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Diabetologia. 2004 Jan;47(1):12-8. Epub 2003 Nov 26.

Birthweight of offspring and paternal insulin resistance and paternal diabetes in late adulthood: cross sectional survey.

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Department of Primary Care and Population Science, Royal Free and University College Medical School, Rowland Hill St, NW3 2PF London, UK.



It has been proposed that genetic factors involved in insulin action could explain part of the link between low birthweight and risk of cardiovascular disease and diabetes in adulthood. To confirm this we examined the association between offspring birthweight and paternal insulin resistance and diabetes in late adulthood.


We did a cross-sectional survey of 4252 men who were 60 to 79 years of age and from 24 British towns. Of these, 2788 men provided details of their offsprings' birthweight and sex.


Offspring birthweight was inversely associated with paternal insulin resistance defined by the homeostasis model assessment (HOMA) score and with Type 2 diabetes in late adulthood. Fathers of offspring in the highest quartile of sex-standardised birthweight SD scores had a 34% reduction in odds of having a high HOMA insulin resistance score (OR=0.66, 95% CI: 0.47 to 0.92) compared with fathers of offspring in the lowest quartile after adjustment for potential confounders. A stronger inverse association was seen between offspring birthweight and risk of paternal diabetes (adjusted OR=0.59, 95% CI: 0.39 to 0.88 top quartile vs lowest quartile). For each increase of offspring-birthweight SD score the odds of high HOMA scores decreased by 13% (OR=0.87, 95% CI: 0.78 to 0.98) and the odds for diabetes by 17% (OR=0.83, 95% CI: 0.72 to 0.95), after full adjustment.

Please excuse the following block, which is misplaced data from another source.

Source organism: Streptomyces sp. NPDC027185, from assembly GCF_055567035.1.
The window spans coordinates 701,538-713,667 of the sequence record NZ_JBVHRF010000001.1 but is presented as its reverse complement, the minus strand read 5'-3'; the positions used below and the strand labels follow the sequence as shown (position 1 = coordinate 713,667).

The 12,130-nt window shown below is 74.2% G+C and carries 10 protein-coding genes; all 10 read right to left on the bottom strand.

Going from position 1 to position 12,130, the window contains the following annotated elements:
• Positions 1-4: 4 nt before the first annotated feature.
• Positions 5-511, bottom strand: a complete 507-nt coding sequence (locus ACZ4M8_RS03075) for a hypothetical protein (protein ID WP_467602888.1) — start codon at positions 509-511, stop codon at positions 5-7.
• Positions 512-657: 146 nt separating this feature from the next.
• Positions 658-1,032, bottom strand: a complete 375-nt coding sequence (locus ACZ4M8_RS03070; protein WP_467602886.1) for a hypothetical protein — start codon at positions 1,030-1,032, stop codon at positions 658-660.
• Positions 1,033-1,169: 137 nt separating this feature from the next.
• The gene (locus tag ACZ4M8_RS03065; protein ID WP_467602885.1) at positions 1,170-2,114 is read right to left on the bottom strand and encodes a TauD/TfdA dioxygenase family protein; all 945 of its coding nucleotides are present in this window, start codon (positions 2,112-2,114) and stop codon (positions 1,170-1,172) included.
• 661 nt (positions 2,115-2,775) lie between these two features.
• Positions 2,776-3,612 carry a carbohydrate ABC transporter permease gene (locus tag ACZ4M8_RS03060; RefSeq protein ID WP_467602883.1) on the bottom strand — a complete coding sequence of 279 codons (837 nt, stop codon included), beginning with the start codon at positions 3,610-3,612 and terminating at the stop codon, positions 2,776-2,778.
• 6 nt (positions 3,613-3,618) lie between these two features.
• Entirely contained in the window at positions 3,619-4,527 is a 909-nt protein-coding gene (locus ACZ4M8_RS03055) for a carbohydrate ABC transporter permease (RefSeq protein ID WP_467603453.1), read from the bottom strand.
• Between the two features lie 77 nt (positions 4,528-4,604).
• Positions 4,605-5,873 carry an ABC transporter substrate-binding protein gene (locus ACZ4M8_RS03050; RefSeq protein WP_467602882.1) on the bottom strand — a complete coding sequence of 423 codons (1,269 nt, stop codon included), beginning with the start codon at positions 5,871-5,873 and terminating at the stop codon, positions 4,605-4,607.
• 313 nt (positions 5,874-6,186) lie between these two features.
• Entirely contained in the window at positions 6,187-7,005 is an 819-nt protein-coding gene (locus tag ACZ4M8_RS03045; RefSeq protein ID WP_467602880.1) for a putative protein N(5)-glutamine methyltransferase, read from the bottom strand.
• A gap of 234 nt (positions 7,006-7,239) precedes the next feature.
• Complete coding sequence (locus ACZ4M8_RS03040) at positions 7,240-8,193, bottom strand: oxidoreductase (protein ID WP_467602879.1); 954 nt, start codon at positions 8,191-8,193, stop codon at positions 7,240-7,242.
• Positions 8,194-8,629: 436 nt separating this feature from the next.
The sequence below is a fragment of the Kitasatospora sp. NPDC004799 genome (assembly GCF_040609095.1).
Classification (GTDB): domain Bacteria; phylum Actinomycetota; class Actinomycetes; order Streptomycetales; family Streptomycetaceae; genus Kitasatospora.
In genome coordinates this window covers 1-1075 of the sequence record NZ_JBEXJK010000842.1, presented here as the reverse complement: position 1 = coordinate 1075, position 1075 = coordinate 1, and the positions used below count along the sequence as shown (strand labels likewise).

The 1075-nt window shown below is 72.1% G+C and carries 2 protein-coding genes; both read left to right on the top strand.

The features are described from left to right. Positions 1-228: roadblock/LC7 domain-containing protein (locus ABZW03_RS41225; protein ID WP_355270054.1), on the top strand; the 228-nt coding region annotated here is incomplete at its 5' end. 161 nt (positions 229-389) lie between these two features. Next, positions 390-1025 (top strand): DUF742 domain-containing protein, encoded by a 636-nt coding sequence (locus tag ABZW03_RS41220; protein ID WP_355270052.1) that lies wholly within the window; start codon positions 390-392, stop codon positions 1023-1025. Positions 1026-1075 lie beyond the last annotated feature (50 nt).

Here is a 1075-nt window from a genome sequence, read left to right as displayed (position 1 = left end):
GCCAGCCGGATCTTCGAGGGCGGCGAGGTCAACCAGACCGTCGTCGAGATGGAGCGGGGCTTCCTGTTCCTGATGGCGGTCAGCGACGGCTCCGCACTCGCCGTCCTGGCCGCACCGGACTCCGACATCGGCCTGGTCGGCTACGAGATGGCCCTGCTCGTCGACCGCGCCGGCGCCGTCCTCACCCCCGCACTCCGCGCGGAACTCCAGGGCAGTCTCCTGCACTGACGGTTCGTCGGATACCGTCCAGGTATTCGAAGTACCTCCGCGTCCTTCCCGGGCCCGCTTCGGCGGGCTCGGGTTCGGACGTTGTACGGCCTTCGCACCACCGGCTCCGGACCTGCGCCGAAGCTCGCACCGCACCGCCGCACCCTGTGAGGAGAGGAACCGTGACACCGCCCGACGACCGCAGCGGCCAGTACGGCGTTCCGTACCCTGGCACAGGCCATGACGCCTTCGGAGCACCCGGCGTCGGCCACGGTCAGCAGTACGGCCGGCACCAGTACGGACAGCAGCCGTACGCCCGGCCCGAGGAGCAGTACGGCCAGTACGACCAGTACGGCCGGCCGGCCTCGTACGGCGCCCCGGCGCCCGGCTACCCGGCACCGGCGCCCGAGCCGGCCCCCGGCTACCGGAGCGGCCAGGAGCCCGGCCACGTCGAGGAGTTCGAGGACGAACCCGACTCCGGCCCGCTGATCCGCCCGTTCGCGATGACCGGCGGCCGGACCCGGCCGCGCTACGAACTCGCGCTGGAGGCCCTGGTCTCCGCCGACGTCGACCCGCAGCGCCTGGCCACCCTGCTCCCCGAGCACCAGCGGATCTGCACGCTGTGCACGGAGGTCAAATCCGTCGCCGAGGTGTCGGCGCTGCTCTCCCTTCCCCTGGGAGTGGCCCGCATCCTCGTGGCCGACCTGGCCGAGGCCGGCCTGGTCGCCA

Offspring birthweight is inversely associated with paternal insulin resistance and diabetes in late adulthood, supporting the hypothesis that genetic factors related to insulin action contribute to the association between birthweight and adult cardiovascular disease and diabetes risk.

[Indexed for MEDLINE]

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